Category Archives: Jobs in Climate Science

A Request for Comments on the CCSP Report from Professor Ben Herman

I recently received a NASA Climate Change Science Program (CCSP) preliminary report that I imagine many of you have also received. For those who may not have received it, I’ve included a link at the end of this comment. NASA is asking for responses to this report for those who have comments, suggestions, etc that they would like to pass on to the CCSP committee. I have read through the report personally and feel there is much in the report that requires additional clarification.

On pages 6 and 7 of the report there are several “bullets” which summarize the issues and findings. More detail on each of these points may be found in the report. It is my feeling that these bullets and the additional detail discussions contain much information that requires further input due to it being still controversial, incomplete, and in some instances very misleading.

This report will undoubtedly play an important role in future climate related research programs supported by both NASA and NOAA, and therefore it is very important that all issues identified as important in the report be clearly and completely explained, and where controversial, both sides of the issue be included. This is important to ensure all important aspects of future research are given equal opportunity for funding, which is the basic reason I am requesting your input. Instructions for submitting comments to the CCSP are in the link below.

Thanks for your cooperation.

Ben

Instructions for submitting comments can be found in the following link.

http://www.climatescience.gov/Library/sap/usp/public-review-draft/instructions.php

The complete CCSP report may be found at the following link.

http://www.climatescience.gov/Library/sap/usp/public-review-draft/

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New Paper On The Diagnosis and Significance Of Ocean Heat Content Changes

A new paper has appeared that further documents the value of using ocean heat trends to diagnose global climate heat system changes, which we have identified as being the most accurate way to diagnose global warming and cooling;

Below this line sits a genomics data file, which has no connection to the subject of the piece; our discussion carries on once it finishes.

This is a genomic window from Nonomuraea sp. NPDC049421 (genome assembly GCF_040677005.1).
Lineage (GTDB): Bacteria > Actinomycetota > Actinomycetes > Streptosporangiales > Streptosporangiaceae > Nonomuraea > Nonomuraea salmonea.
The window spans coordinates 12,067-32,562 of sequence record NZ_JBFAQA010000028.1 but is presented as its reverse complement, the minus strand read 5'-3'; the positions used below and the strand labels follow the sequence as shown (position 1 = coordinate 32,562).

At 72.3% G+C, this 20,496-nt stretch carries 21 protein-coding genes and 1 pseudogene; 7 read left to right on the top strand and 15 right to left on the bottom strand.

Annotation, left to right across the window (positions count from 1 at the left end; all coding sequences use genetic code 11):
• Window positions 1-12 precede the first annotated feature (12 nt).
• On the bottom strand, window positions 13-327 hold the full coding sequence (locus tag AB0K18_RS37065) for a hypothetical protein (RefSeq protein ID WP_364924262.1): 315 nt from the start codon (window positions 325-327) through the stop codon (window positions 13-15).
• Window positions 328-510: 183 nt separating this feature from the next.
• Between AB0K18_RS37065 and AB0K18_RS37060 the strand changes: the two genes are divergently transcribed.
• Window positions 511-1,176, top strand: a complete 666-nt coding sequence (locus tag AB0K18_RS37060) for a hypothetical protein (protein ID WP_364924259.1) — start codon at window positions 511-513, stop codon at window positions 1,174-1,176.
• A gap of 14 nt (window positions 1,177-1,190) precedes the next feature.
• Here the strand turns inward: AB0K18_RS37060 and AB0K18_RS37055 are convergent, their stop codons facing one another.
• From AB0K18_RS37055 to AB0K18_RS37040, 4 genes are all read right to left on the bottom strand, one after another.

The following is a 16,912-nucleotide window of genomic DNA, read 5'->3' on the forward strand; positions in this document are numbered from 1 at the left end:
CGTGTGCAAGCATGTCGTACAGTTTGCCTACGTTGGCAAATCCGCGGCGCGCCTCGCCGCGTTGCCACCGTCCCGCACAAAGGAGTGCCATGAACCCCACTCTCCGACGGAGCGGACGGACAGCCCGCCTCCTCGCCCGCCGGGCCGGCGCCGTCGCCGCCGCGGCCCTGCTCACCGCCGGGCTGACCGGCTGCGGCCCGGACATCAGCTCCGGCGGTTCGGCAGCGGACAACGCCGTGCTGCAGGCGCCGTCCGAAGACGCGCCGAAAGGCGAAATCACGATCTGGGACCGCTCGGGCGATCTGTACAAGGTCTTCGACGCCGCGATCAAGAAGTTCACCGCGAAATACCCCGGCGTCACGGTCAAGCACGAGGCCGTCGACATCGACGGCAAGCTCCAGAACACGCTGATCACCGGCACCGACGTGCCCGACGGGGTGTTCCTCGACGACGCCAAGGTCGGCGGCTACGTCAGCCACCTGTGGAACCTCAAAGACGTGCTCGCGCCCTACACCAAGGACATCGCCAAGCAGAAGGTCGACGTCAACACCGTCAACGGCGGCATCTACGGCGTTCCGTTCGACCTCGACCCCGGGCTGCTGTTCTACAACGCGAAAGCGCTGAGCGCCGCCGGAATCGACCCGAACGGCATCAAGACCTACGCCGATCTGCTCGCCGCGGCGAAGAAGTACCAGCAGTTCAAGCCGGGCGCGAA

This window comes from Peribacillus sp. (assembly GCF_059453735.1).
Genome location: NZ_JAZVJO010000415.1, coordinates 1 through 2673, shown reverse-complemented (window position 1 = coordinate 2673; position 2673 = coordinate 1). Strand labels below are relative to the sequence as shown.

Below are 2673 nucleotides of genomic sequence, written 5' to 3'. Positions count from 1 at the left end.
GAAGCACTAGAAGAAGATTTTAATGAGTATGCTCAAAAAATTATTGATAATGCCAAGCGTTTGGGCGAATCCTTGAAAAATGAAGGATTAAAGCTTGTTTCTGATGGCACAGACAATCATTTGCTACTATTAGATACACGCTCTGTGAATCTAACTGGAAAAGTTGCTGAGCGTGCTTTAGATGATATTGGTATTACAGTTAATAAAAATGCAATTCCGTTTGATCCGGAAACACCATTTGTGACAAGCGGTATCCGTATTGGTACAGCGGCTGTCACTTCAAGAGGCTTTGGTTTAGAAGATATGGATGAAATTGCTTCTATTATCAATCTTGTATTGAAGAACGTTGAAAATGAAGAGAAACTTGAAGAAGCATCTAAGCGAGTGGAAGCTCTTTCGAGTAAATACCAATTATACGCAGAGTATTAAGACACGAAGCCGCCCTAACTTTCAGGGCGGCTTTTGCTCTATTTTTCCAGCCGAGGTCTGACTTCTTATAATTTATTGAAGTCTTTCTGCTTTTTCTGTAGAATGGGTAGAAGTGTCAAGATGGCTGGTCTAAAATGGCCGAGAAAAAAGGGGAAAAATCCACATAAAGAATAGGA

Pielke Sr., R.A., 2003: Heat storage within the Earth system. Bull. Amer. Meteor. Soc., 84, 331-335.

The paper is

Schwartz, S. E. 2007: Heat capacity, time constant, and the sensitivity of Earth’s climate system. JRG. accepted.

The abstract reads,

“The equilibrium sensitivity of Earth’s climate is determined as the quotient of the relaxation time constant of the system and the pertinent global heat capacity. The heat capacity of the global ocean, obtained from regression of ocean heat content vs. global mean surface temperature, GMST, is 14 ± 6 W yr m-2 K-1, equivalent to 110 m of ocean water; other sinks raise the effective planetary heat capacity to 17 ± 7 W yr m-2 K-1 (all uncertainties are 1-sigma estimates). The time constant pertinent to changes in GMST is determined from autocorrelation of that quantity over 1880-2004 to be 5 ± 1 yr. The resultant equilibrium climate sensitivity, 0.30 ± 0.14K/(W m-2), corresponds to an equilibrium temperature increase for doubled CO2 of 1.1 ± 0.5 K. The short time constant implies that GMST is in near equilibrium with applied forcings and hence that net climate forcing over the twentieth century can be obtained from the observed temperature increase over this period, 0.57 ± 0.08 K, as 1.9 ± 0.9 W m-2. For this forcing considered the sum of radiative forcing by incremental greenhouse gases, 2.2 ± 0.3 W m-2, and other forcings, other forcing agents, mainly incremental tropospheric aerosols, are inferred to have exerted only a slight forcing over the twentieth century of -0.3 ± 1.0 W m-2.”